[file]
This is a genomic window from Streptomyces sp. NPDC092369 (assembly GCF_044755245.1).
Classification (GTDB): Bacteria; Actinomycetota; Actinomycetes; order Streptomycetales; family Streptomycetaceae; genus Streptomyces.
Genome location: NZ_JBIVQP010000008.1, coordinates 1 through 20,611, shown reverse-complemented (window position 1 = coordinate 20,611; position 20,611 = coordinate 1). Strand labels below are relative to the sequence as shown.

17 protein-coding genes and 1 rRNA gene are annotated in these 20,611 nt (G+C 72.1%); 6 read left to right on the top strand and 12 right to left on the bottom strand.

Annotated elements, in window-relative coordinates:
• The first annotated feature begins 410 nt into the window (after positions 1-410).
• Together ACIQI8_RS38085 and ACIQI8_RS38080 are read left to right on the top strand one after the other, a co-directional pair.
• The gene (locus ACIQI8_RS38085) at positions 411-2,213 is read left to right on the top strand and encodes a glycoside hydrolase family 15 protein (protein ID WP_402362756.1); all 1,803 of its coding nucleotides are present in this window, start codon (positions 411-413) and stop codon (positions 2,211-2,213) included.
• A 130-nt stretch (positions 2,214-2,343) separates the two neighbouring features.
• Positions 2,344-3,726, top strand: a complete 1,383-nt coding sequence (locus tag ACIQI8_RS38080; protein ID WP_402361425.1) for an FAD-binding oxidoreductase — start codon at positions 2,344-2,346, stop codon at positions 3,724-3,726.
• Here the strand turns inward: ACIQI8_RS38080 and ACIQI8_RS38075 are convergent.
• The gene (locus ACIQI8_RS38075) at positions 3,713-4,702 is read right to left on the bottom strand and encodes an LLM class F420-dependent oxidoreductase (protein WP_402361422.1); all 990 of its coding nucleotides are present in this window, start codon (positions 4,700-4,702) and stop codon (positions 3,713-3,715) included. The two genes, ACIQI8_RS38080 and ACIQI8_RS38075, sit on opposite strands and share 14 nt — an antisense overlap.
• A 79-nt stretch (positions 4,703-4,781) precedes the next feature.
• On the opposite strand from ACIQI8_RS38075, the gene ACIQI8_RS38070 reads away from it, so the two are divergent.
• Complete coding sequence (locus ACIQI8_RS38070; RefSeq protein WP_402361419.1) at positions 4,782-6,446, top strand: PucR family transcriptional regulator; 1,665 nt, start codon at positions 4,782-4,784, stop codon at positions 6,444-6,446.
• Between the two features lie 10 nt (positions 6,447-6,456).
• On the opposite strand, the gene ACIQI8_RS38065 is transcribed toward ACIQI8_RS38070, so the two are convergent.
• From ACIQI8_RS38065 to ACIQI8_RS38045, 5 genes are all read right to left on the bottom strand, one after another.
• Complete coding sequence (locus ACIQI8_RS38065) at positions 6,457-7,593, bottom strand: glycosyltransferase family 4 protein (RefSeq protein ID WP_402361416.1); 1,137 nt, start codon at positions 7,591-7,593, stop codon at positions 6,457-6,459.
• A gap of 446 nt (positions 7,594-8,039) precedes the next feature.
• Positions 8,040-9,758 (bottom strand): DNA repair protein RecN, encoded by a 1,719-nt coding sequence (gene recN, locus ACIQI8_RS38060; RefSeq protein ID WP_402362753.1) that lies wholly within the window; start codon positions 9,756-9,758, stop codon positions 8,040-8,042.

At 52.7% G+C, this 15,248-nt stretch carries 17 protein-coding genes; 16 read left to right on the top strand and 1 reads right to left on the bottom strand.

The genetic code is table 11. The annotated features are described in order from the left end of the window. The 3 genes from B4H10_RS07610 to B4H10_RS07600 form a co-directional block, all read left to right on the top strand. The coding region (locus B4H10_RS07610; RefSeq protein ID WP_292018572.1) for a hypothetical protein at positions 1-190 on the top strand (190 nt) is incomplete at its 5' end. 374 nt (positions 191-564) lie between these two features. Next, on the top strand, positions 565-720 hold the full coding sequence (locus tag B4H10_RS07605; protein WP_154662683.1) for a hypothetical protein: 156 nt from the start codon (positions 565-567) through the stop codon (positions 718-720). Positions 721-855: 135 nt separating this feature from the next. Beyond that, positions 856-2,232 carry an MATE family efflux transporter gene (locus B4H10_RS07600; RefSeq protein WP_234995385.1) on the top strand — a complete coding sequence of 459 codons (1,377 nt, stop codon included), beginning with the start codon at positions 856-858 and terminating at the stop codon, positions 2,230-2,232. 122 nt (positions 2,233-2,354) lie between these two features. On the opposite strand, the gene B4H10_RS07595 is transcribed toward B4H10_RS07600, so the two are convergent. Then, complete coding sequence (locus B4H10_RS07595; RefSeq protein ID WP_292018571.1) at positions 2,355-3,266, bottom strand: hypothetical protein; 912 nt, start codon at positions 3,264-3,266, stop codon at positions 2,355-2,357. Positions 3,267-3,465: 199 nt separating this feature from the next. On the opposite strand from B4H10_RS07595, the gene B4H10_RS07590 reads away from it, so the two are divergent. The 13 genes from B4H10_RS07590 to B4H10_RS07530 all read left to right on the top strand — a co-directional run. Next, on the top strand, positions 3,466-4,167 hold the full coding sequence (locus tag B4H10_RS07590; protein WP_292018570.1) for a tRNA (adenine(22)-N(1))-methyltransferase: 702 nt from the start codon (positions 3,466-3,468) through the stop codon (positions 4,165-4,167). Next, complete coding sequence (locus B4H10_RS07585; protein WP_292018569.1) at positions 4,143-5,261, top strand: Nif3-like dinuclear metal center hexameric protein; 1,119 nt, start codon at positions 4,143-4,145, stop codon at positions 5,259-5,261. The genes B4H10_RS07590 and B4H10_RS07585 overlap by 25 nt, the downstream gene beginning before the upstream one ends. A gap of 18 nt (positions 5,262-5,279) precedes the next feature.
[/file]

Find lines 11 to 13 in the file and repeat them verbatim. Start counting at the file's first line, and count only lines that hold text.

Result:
• Here the strand turns inward: ACIQI8_RS38080 and ACIQI8_RS38075 are convergent.
• The gene (locus ACIQI8_RS38075) at positions 3,713-4,702 is read right to left on the bottom strand and encodes an LLM class F420-dependent oxidoreductase (protein WP_402361422.1); all 990 of its coding nucleotides are present in this window, start codon (positions 4,700-4,702) and stop codon (positions 3,713-3,715) included. The two genes, ACIQI8_RS38080 and ACIQI8_RS38075, sit on opposite strands and share 14 nt — an antisense overlap.
• A 79-nt stretch (positions 4,703-4,781) precedes the next feature.